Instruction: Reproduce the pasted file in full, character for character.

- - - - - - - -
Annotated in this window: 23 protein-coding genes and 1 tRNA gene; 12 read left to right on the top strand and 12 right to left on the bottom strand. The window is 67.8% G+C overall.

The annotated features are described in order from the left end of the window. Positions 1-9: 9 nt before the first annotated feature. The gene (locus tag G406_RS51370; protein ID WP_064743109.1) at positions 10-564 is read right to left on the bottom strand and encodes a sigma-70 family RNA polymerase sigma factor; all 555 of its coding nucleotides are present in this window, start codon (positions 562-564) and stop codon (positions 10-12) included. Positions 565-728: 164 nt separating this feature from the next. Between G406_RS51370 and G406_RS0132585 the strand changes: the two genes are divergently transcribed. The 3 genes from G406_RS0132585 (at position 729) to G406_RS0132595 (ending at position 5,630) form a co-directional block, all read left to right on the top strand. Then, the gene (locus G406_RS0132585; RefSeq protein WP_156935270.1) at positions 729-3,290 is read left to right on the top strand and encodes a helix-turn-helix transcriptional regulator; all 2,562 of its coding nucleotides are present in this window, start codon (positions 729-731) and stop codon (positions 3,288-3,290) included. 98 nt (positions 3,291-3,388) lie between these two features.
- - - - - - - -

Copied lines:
Annotated in this window: 23 protein-coding genes and 1 tRNA gene; 12 read left to right on the top strand and 12 right to left on the bottom strand. The window is 67.8% G+C overall.

The annotated features are described in order from the left end of the window. Positions 1-9: 9 nt before the first annotated feature. The gene (locus tag G406_RS51370; protein ID WP_064743109.1) at positions 10-564 is read right to left on the bottom strand and encodes a sigma-70 family RNA polymerase sigma factor; all 555 of its coding nucleotides are present in this window, start codon (positions 562-564) and stop codon (positions 10-12) included. Positions 565-728: 164 nt separating this feature from the next. Between G406_RS51370 and G406_RS0132585 the strand changes: the two genes are divergently transcribed. The 3 genes from G406_RS0132585 (at position 729) to G406_RS0132595 (ending at position 5,630) form a co-directional block, all read left to right on the top strand. Then, the gene (locus G406_RS0132585; RefSeq protein WP_156935270.1) at positions 729-3,290 is read left to right on the top strand and encodes a helix-turn-helix transcriptional regulator; all 2,562 of its coding nucleotides are present in this window, start codon (positions 729-731) and stop codon (positions 3,288-3,290) included. 98 nt (positions 3,291-3,388) lie between these two features.